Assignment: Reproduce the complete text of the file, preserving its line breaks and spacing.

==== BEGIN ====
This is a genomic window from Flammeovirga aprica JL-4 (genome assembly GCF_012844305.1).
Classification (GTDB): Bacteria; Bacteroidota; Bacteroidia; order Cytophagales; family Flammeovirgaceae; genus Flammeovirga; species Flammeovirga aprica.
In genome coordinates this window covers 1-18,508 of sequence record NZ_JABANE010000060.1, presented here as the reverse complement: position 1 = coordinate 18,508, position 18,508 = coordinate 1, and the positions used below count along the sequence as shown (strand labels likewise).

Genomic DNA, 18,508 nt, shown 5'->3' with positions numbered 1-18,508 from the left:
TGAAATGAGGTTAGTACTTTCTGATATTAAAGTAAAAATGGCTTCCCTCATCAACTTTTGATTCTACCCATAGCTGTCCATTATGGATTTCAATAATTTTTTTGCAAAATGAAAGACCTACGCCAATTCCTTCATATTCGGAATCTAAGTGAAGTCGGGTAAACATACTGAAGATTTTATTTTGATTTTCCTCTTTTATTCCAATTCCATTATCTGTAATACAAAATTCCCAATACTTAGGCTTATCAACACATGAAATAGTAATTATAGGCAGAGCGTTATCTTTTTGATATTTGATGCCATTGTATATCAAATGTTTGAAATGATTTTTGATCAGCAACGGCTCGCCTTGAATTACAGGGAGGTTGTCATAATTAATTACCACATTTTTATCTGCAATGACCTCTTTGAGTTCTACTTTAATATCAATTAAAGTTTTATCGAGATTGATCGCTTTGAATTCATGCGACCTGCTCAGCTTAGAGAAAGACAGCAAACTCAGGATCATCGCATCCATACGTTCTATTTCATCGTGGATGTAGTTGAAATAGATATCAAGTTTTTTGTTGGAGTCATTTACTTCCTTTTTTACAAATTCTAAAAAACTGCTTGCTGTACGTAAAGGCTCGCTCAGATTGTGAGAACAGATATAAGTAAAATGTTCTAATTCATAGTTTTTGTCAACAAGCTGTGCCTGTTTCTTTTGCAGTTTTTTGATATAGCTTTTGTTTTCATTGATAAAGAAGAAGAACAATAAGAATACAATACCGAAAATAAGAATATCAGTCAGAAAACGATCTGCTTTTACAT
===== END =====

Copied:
This is a genomic window from Flammeovirga aprica JL-4 (genome assembly GCF_012844305.1).
Classification (GTDB): Bacteria; Bacteroidota; Bacteroidia; order Cytophagales; family Flammeovirgaceae; genus Flammeovirga; species Flammeovirga aprica.
In genome coordinates this window covers 1-18,508 of sequence record NZ_JABANE010000060.1, presented here as the reverse complement: position 1 = coordinate 18,508, position 18,508 = coordinate 1, and the positions used below count along the sequence as shown (strand labels likewise).

Genomic DNA, 18,508 nt, shown 5'->3' with positions numbered 1-18,508 from the left:
TGAAATGAGGTTAGTACTTTCTGATATTAAAGTAAAAATGGCTTCCCTCATCAACTTTTGATTCTACCCATAGCTGTCCATTATGGATTTCAATAATTTTTTTGCAAAATGAAAGACCTACGCCAATTCCTTCATATTCGGAATCTAAGTGAAGTCGGGTAAACATACTGAAGATTTTATTTTGATTTTCCTCTTTTATTCCAATTCCATTATCTGTAATACAAAATTCCCAATACTTAGGCTTATCAACACATGAAATAGTAATTATAGGCAGAGCGTTATCTTTTTGATATTTGATGCCATTGTATATCAAATGTTTGAAATGATTTTTGATCAGCAACGGCTCGCCTTGAATTACAGGGAGGTTGTCATAATTAATTACCACATTTTTATCTGCAATGACCTCTTTGAGTTCTACTTTAATATCAATTAAAGTTTTATCGAGATTGATCGCTTTGAATTCATGCGACCTGCTCAGCTTAGAGAAAGACAGCAAACTCAGGATCATCGCATCCATACGTTCTATTTCATCGTGGATGTAGTTGAAATAGATATCAAGTTTTTTGTTGGAGTCATTTACTTCCTTTTTTACAAATTCTAAAAAACTGCTTGCTGTACGTAAAGGCTCGCTCAGATTGTGAGAACAGATATAAGTAAAATGTTCTAATTCATAGTTTTTGTCAACAAGCTGTGCCTGTTTCTTTTGCAGTTTTTTGATATAGCTTTTGTTTTCATTGATAAAGAAGAAGAACAATAAGAATACAATACCGAAAATAAGAATATCAGTCAGAAAACGATCTGCTTTTACAT